- Organizing and selecting the locations in which the film will be shot.
- Managing technical details such as the positioning of cameras, the use of lighting, and the timing and content of the film's soundtrack.
- Any other activity that defines or realizes the artistic vision the director has for the film.
In practice the director will delegate many of these responsibilities to other members of his film crew. For example, the director may describe the mood she or he wants from a scene, then leave it to other members of the film crew to find a suitable location, or to set up the appropriate lighting.
The degree of control that a director exerts over a film varies greatly. Many directors are essentially subordinate to the studio. This was especially true during the "Golden Era" of Hollywood from the 1930s through the 1950s, when studios had stables of directors, actors and writers under contract.
Other directors bring a particular artistic vision to the pictures they make (see auteur theory). Their methods range from some who like to outline a general plot line and let the actors improvise dialogue (such as Robert Altman and Christopher Guest), to those who control every aspect, and demand that the actors and crew follow instructions precisely (such as Alfred Hitchcock and Stanley Kubrick). Some directors also write their own scripts (such as Paul Thomas Anderson and Quentin Tarantino), while others collaborate on screenplays with long-standing writing partners (such as Billy Wilder and his writing partner I.A.L. Diamond.) Finally, certain directors star, often in leading roles, in their films, from Orson Welles to Woody Allen to Mel Brooks.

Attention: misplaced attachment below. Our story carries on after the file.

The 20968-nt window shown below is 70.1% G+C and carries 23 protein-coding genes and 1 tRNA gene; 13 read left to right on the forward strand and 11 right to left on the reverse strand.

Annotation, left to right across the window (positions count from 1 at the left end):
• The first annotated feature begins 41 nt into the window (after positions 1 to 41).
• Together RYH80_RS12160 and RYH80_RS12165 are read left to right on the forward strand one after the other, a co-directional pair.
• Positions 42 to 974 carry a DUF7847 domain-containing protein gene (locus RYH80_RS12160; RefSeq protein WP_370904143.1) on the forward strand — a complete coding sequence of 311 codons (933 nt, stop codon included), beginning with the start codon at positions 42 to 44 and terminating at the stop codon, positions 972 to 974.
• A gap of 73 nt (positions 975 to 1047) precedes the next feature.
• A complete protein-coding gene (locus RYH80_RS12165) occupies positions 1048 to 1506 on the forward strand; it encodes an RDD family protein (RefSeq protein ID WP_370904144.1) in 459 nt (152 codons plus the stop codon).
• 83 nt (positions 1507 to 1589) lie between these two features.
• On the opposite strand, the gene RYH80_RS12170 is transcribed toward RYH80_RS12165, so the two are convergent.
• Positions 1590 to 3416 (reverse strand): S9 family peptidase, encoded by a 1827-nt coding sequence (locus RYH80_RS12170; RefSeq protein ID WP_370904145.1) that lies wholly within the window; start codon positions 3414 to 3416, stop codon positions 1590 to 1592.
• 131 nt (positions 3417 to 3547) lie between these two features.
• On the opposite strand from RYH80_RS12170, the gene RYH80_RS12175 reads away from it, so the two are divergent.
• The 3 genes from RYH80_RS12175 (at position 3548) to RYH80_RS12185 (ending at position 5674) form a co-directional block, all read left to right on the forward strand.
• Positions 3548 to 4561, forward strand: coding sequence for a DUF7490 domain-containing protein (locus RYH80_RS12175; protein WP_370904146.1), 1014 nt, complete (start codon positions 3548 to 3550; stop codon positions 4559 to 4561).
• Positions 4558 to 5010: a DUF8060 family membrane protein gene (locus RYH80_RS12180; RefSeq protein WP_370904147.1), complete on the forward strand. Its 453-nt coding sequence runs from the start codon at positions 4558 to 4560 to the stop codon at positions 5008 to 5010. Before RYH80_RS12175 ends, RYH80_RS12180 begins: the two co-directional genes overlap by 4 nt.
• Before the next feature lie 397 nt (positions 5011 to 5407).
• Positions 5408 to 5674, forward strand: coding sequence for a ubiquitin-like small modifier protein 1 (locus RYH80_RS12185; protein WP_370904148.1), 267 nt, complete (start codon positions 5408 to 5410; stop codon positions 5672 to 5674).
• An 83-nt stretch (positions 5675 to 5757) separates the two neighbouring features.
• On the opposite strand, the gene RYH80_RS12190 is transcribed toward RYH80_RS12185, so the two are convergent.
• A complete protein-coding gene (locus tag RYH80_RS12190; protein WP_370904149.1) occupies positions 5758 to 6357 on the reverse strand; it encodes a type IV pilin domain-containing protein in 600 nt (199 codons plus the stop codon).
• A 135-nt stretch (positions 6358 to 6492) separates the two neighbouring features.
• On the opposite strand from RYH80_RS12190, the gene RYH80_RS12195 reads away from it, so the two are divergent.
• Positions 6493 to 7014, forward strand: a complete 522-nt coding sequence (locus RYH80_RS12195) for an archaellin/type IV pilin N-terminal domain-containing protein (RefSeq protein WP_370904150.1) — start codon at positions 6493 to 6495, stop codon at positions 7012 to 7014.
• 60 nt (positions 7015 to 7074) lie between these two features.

Directors often work closely with film producers, who are usually responsible for the non-artistic elements of the film, such as financing, contract negotiation and marketing. Directors will often take on some of the responsibilities of the producer for their films (e.g. Steven Spielberg), or work so closely with the producer that the distinction in their roles becomes blurred (as is the case with Joel and Ethan Coen). The early silent film director Alice Guy Blaché not only produced her own pictures but actually created her own highly successful studio. --http://en.wikipedia.org/wiki/Film_director [Oct 2004]
History of film in 100 directors (1899 - 2004) [...]From Edison to P.T. Anderson, click the next buttons to see the presentation.
Auteur theory [...]Auteur is French for author. Since the 1950s, when auteur theory in cinema was first brought forward, it has acquired the meaning (in cinema) of directors whose imprint on a movie is strongly felt. --jahsonic, Jan 2004
Female filmmakers and the myth of romantic love[...] Breillat's work belongs to a genre of films, directed by women, in which female protagonists peel back the seductive myths of romantic love in an attempt to discover the meaning of sexuality for themselves -- no matter how delightful or degrading their experiences. These films include: Carine Adler's Under The Skin, Davida Allen's Feeling Sexy, Bette Gordon's Variety, Jackie Burrough's A Winter Tan, Monika Treut's The Virgin Machine.--Barbara Creed